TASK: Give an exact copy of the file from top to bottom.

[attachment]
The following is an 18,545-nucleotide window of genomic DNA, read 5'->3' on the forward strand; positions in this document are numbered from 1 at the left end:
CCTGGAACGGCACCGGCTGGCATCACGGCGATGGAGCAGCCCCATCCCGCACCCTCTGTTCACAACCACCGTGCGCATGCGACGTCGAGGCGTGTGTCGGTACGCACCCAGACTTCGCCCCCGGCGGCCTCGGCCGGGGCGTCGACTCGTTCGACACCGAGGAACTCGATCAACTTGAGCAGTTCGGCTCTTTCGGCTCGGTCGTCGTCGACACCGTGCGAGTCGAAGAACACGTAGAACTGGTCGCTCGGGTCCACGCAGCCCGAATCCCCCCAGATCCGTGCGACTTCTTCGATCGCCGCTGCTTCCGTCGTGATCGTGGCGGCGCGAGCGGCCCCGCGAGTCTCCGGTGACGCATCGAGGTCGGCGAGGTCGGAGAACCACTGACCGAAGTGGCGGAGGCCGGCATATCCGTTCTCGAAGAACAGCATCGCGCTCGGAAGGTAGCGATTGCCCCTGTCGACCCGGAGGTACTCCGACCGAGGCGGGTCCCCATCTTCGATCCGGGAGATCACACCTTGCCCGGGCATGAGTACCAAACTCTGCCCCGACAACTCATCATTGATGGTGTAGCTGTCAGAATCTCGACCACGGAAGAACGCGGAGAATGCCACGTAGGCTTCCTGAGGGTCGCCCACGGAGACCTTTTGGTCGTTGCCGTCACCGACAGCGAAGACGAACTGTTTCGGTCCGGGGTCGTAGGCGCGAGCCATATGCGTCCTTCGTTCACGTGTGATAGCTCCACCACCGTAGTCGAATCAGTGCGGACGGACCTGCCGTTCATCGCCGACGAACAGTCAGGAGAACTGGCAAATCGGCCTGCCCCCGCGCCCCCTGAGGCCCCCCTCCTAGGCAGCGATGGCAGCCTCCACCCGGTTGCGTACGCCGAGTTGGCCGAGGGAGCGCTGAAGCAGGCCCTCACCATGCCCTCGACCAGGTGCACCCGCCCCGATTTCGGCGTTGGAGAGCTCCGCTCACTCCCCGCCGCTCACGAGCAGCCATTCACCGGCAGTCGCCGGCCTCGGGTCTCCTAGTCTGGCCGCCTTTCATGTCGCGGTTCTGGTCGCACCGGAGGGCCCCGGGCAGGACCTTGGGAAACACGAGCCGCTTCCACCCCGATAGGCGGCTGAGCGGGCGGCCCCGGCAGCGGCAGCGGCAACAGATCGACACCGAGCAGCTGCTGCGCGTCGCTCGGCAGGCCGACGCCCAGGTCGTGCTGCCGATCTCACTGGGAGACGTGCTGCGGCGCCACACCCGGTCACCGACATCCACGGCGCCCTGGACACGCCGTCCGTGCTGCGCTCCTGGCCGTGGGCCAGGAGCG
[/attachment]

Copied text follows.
The following is an 18,545-nucleotide window of genomic DNA, read 5'->3' on the forward strand; positions in this document are numbered from 1 at the left end:
CCTGGAACGGCACCGGCTGGCATCACGGCGATGGAGCAGCCCCATCCCGCACCCTCTGTTCACAACCACCGTGCGCATGCGACGTCGAGGCGTGTGTCGGTACGCACCCAGACTTCGCCCCCGGCGGCCTCGGCCGGGGCGTCGACTCGTTCGACACCGAGGAACTCGATCAACTTGAGCAGTTCGGCTCTTTCGGCTCGGTCGTCGTCGACACCGTGCGAGTCGAAGAACACGTAGAACTGGTCGCTCGGGTCCACGCAGCCCGAATCCCCCCAGATCCGTGCGACTTCTTCGATCGCCGCTGCTTCCGTCGTGATCGTGGCGGCGCGAGCGGCCCCGCGAGTCTCCGGTGACGCATCGAGGTCGGCGAGGTCGGAGAACCACTGACCGAAGTGGCGGAGGCCGGCATATCCGTTCTCGAAGAACAGCATCGCGCTCGGAAGGTAGCGATTGCCCCTGTCGACCCGGAGGTACTCCGACCGAGGCGGGTCCCCATCTTCGATCCGGGAGATCACACCTTGCCCGGGCATGAGTACCAAACTCTGCCCCGACAACTCATCATTGATGGTGTAGCTGTCAGAATCTCGACCACGGAAGAACGCGGAGAATGCCACGTAGGCTTCCTGAGGGTCGCCCACGGAGACCTTTTGGTCGTTGCCGTCACCGACAGCGAAGACGAACTGTTTCGGTCCGGGGTCGTAGGCGCGAGCCATATGCGTCCTTCGTTCACGTGTGATAGCTCCACCACCGTAGTCGAATCAGTGCGGACGGACCTGCCGTTCATCGCCGACGAACAGTCAGGAGAACTGGCAAATCGGCCTGCCCCCGCGCCCCCTGAGGCCCCCCTCCTAGGCAGCGATGGCAGCCTCCACCCGGTTGCGTACGCCGAGTTGGCCGAGGGAGCGCTGAAGCAGGCCCTCACCATGCCCTCGACCAGGTGCACCCGCCCCGATTTCGGCGTTGGAGAGCTCCGCTCACTCCCCGCCGCTCACGAGCAGCCATTCACCGGCAGTCGCCGGCCTCGGGTCTCCTAGTCTGGCCGCCTTTCATGTCGCGGTTCTGGTCGCACCGGAGGGCCCCGGGCAGGACCTTGGGAAACACGAGCCGCTTCCACCCCGATAGGCGGCTGAGCGGGCGGCCCCGGCAGCGGCAGCGGCAACAGATCGACACCGAGCAGCTGCTGCGCGTCGCTCGGCAGGCCGACGCCCAGGTCGTGCTGCCGATCTCACTGGGAGACGTGCTGCGGCGCCACACCCGGTCACCGACATCCACGGCGCCCTGGACACGCCGTCCGTGCTGCGCTCCTGGCCGTGGGCCAGGAGCG